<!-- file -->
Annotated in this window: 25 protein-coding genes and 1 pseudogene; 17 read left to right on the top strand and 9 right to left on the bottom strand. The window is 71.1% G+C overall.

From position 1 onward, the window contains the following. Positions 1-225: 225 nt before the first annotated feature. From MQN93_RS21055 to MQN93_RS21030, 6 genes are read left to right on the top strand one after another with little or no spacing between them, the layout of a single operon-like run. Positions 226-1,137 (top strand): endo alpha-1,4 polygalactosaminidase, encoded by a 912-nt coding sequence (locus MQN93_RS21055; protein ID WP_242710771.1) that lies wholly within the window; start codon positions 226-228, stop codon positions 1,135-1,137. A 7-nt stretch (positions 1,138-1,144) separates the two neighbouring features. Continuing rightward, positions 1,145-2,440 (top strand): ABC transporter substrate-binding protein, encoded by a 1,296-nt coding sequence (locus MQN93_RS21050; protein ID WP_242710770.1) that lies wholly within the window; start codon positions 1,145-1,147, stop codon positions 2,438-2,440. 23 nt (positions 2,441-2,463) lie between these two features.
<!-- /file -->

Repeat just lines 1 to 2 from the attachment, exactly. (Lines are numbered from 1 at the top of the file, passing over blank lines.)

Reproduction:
Annotated in this window: 25 protein-coding genes and 1 pseudogene; 17 read left to right on the top strand and 9 right to left on the bottom strand. The window is 71.1% G+C overall.

From position 1 onward, the window contains the following. Positions 1-225: 225 nt before the first annotated feature. From MQN93_RS21055 to MQN93_RS21030, 6 genes are read left to right on the top strand one after another with little or no spacing between them, the layout of a single operon-like run. Positions 226-1,137 (top strand): endo alpha-1,4 polygalactosaminidase, encoded by a 912-nt coding sequence (locus MQN93_RS21055; protein ID WP_242710771.1) that lies wholly within the window; start codon positions 226-228, stop codon positions 1,135-1,137. A 7-nt stretch (positions 1,138-1,144) separates the two neighbouring features. Continuing rightward, positions 1,145-2,440 (top strand): ABC transporter substrate-binding protein, encoded by a 1,296-nt coding sequence (locus MQN93_RS21050; protein ID WP_242710770.1) that lies wholly within the window; start codon positions 1,145-1,147, stop codon positions 2,438-2,440. 23 nt (positions 2,441-2,463) lie between these two features.